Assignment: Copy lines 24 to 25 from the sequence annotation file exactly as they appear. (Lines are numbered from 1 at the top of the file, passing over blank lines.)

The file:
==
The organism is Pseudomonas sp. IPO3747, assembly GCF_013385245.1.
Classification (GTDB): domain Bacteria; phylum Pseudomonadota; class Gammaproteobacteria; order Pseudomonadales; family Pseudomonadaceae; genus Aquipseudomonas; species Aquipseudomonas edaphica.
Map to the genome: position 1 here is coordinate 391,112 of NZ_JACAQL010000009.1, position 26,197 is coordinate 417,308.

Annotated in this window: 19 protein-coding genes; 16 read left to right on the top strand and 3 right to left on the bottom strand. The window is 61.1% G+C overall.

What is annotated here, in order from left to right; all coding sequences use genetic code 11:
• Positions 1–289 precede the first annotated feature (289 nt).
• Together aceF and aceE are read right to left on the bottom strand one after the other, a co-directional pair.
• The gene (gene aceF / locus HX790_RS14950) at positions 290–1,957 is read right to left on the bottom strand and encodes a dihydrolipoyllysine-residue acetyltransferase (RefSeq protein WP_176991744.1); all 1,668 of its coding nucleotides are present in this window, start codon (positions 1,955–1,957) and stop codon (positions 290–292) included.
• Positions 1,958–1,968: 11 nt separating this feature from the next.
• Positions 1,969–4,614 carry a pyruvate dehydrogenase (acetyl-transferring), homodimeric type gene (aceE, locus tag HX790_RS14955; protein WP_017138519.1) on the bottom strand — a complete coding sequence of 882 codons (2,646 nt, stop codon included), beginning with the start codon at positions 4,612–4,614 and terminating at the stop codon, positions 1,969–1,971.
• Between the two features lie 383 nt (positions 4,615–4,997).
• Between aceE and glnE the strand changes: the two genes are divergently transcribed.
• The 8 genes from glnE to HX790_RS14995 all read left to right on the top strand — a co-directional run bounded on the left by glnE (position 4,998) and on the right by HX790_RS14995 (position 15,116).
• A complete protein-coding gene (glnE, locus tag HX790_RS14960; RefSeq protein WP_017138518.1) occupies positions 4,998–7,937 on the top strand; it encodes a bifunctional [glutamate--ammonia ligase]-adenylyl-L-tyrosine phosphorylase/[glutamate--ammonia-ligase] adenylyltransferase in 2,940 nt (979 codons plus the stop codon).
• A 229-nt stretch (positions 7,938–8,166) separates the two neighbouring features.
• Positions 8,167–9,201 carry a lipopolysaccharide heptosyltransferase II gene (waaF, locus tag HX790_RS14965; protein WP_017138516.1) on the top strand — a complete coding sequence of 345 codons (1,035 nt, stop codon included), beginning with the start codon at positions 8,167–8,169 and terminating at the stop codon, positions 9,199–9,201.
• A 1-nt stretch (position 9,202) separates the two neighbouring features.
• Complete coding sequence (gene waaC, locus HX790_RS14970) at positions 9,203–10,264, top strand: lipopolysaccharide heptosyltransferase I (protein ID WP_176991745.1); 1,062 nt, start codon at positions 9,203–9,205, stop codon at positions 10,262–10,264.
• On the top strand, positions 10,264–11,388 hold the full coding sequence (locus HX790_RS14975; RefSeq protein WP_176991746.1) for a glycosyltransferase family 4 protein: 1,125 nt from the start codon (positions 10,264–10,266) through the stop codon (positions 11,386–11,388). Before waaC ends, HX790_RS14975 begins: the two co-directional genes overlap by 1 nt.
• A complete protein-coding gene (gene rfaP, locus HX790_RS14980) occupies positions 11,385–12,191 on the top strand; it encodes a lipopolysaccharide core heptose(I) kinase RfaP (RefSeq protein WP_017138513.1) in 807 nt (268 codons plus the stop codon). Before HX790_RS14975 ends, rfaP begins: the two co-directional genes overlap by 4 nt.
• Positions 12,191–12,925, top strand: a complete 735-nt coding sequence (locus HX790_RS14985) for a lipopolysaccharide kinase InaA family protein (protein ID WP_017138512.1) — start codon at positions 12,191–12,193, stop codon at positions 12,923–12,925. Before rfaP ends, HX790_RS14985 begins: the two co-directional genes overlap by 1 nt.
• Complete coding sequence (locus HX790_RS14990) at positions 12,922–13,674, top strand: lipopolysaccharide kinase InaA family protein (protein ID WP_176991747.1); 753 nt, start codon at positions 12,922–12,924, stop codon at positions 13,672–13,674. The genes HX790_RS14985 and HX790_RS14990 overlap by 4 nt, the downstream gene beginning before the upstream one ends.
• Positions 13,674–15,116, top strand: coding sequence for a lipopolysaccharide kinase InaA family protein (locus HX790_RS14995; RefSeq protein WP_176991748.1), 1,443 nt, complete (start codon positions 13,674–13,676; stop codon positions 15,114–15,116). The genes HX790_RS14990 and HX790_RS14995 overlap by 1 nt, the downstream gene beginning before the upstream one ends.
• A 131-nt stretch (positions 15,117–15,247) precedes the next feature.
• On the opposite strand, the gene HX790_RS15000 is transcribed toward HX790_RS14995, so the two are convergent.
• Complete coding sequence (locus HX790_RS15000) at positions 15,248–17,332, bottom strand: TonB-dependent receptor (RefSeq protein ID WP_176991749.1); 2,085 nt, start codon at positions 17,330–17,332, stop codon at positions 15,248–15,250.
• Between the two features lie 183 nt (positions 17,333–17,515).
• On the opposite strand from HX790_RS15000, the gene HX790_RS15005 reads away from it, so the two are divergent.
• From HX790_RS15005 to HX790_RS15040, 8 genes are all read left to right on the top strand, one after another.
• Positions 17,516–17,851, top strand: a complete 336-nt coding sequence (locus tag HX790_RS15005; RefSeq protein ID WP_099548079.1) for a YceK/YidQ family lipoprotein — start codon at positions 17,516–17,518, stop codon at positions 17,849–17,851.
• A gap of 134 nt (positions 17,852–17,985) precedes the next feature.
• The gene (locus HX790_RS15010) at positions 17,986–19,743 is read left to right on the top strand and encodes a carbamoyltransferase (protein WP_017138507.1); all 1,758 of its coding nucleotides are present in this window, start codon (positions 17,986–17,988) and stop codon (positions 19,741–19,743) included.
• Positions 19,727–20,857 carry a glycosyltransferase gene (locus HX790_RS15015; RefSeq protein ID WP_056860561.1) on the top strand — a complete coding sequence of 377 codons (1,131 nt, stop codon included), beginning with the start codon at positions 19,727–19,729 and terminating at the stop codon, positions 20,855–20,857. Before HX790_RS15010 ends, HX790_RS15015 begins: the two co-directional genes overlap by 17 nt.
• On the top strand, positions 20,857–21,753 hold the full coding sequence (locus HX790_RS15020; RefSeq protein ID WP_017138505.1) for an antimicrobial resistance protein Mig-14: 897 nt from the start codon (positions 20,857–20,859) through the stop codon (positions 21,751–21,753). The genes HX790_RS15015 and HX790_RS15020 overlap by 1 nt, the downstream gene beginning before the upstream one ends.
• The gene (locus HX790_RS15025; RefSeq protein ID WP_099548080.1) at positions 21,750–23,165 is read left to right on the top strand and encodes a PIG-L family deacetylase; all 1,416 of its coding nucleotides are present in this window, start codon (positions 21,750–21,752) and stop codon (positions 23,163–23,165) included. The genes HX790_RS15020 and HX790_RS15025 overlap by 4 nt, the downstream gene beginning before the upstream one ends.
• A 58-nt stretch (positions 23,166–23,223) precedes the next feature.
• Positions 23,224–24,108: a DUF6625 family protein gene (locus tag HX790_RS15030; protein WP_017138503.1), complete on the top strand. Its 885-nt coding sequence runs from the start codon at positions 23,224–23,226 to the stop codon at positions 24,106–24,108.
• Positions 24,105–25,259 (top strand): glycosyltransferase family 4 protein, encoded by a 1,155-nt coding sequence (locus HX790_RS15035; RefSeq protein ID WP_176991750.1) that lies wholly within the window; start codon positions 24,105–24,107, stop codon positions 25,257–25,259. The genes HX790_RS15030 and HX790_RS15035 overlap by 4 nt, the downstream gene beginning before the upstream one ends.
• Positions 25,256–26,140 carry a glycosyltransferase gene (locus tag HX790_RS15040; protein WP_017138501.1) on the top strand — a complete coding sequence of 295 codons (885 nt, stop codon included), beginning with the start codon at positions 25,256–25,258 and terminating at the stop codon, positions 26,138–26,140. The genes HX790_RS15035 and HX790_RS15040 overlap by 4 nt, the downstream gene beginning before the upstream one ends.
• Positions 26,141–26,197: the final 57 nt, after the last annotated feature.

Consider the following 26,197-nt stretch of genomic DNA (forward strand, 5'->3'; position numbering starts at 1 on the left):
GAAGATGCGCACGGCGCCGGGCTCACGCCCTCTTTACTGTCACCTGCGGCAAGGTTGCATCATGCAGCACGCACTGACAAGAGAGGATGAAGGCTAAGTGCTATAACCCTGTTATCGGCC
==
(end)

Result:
• A 131-nt stretch (positions 15,117–15,247) precedes the next feature.
• On the opposite strand, the gene HX790_RS15000 is transcribed toward HX790_RS14995, so the two are convergent.